Artists draw upon passions, skills to help Brown, Warren
Creative people are joining forces to push their candidates in the hard-fought US Senate race, pulling on networks of artists, photographers, and writers for support and fund-raising as Republican Senator Scott Brown battles his Democratic opponent, Elizabeth Warren.
Karen Riggert, a professional photographer in Groton, was inspired by hearing Brown speak at an event hosted by her friend, state Representative Sheila Harrington, a Republican from Groton. After meeting the senator, Riggert, 54, who served as a member of the Groton-Dunstable Regional School Committee from 1998 to 2004, contacted Brown’s campaign manager with an offer to host a reception in her home.
Soon she was making plans for the Aug. 24 fund-raising event that Brown and his wife, Gail Huff, attended as guests of honor. Donations began at $100. For $500, guests could arrive early for a short champagne reception and a photo opportunity with the senator.
“We like to throw parties,” said Riggert, who used her professional skills to photograph the approximately dozen people who attended the reception with Brown before the main event. “And I have strong convictions about helping him get reelected.”
Elizabeth Searle, an Arlington-based author of four novels and a rock opera, had always admired Warren. But it wasn’t until Searle, 50, met the US Senate candidate at a rally in Dorchester that she committed to doing something substantial for her campaign. Something literary.
At that rally, Searle, who helped organize a writer’s event for presidential candidate Barack Obama in 2008 and several events for PEN New England, approached the Warren campaign to suggest a fund-raiser drawing on members of the region’s literary community. The idea grew into Writers for Warren, a Sept. 13 cabaret evening at Precinct, a basement-style bar in Somerville’s Union Square.
The event featured Arlington-based writer Steve Almond as the emcee, music by singer-songwriter Amy Correia of Lakeville, and readings by local literary luminaries including Anita Shreve, Tom Perrotta, Stephen McCauley, and Anita Diamant.
“Warren is a writer, too,” said Searle, “so the idea of Writers for Warren seemed appropriate.”
Two events. Two candidates. Two women with mad organizing skills who invested long hours in planning, promoting, and pulling off creative campaign events. It’s enough to make phone-banking look like a picnic (something that both Searle and Riggert also have done).
Although Almond assisted with the organizing of the Warren benefit, Searle, a self-described obsessor by nature, said she worried over every detail of the three-hour event in the dimly lighted bar that once housed Somerville’s police headquarters.
“What kept me going was looking forward to the show itself,” said Searle. “I knew at showtime, Steve would do all the onstage work and I could just kick back and enjoy.”
Which, according to Searle, is what happened.
Following an opening musical set, Ganeesh Sitaraman, policy director for Elizabeth for MA, Warren’s campaign organization, briefly spoke to the gathering of approximately 90 , said Searle. Next, one by one, the authors took the stage to give short readings, ranging from serious to riotous, on the theme of “We all have our issues.”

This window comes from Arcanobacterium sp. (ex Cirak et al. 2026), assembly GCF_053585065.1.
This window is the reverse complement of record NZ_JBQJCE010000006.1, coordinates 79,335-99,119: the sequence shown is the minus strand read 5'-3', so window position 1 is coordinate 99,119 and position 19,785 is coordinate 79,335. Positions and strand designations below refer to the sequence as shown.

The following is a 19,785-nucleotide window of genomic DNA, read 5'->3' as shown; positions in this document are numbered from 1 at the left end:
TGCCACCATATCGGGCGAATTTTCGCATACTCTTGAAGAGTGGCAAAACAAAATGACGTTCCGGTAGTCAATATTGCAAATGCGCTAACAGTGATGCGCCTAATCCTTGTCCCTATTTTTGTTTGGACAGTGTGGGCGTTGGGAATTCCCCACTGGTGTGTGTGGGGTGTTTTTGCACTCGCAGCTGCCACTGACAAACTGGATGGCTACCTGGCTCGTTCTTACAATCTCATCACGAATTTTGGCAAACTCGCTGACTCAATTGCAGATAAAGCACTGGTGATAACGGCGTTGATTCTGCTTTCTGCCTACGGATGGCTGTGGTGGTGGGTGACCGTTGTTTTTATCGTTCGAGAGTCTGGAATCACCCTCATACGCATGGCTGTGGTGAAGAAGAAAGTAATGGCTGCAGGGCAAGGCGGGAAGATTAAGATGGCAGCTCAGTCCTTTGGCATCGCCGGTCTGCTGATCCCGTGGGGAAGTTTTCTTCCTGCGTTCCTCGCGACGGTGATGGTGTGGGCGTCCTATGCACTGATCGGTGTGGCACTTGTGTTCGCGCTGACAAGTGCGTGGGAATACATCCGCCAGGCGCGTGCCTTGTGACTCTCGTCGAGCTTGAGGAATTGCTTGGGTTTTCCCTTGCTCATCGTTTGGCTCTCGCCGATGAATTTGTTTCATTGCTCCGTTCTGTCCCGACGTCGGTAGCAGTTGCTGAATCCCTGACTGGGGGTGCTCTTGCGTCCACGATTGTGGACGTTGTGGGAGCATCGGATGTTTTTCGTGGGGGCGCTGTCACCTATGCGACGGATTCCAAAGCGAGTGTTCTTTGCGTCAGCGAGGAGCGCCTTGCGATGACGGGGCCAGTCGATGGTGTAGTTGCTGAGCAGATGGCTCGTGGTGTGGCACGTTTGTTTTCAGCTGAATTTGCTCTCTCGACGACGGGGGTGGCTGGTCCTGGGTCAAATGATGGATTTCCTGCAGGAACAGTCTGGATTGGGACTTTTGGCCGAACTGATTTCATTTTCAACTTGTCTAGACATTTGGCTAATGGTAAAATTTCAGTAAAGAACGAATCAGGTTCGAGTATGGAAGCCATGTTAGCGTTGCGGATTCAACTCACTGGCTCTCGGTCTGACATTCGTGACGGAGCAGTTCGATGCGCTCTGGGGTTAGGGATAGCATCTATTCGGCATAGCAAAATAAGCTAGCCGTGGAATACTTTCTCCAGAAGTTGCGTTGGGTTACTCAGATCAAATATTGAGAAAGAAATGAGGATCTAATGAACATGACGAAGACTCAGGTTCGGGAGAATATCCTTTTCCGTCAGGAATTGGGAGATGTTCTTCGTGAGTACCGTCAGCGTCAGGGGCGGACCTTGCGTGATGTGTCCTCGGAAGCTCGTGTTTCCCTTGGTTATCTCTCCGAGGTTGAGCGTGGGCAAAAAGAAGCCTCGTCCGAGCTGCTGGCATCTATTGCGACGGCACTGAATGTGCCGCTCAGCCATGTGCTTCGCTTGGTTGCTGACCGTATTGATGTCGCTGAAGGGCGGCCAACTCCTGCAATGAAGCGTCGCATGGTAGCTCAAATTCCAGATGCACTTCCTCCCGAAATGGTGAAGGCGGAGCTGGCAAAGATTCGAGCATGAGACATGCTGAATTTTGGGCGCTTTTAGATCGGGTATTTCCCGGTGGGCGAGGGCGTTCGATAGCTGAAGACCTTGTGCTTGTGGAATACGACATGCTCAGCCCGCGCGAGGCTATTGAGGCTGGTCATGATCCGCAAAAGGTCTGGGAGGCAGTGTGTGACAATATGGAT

In Groton, meanwhile, Riggert’s intimate gathering for Brown segued into the general reception of 110 guests, and she went full throttle into hostess mode. “I was overwhelmed by seeing a hundred people in my backyard,” said Riggert. “So I put down my camera and didn’t pick it back up again.”
Along with fellow hosts, including Harrington, Riggert had spent “many, many hours” over the summer planning the event’s logistics, including the food, setup, and red, white, and blue decorations that evoked her patriotic theme.
“We wanted Scott and Gail to come and relax,” said Riggert. Perfect summer weather helped, allowing people to mingle in the backyard. Later, guests gathered under a tent for a casual, half-hour presentation by Brown, followed by 15 minutes of questions.
“I think it was his fourth event of the day,” said Riggert, “but he looked like it was 8 a.m. He was so relaxed and patient.”
“It’s all about reaching people at a local level,” said Groton resident Beth Lindstrom, who served as Brown’s campaign manager for the 2010 special election for the Senate, and one of the nine hosts listed on Riggert’s invitation. “And this was a nice local event.”
Searle’s focus with Writers for Warren was to hold an affordable event that gave literary people a chance to express their support in a way that tied in with their passion. Ticket prices began at $10, with a student discount, to $250 for a VIP reception with the authors, all of whom Searle personally knew and invited to participate.
Belmont resident Tom Perrotta, author of “The Leftovers” and “Little Children,” said the event was “fun, festive, and a little more raucous than the usual fund-raiser.” He agreed to do it because he thinks Warren would make a great senator. He also calls himself a political junkie — two of his novels, “Election” and “The Abstinence Teacher,” were inspired by presidential elections.
Anita Shreve, a Boston resident and the author of 16 novels, read one of her poems, “Haverill Hill,” that she said obliquely refers to Dedham, the town where she grew up. “I participated in the event because I believe strongly in Elizabeth Warren’s candidacy,” said Shreve.
Although neither campaign has released the final donation tallies, both events were designed to raise awareness as well as money.
“Our personal goal,” said Riggert, “was to provide an opportunity for others to meet Brown, to hear him, and to get to understand him more extensively.”
Searle said, “I wanted to bring writers together to rally around one of their own.”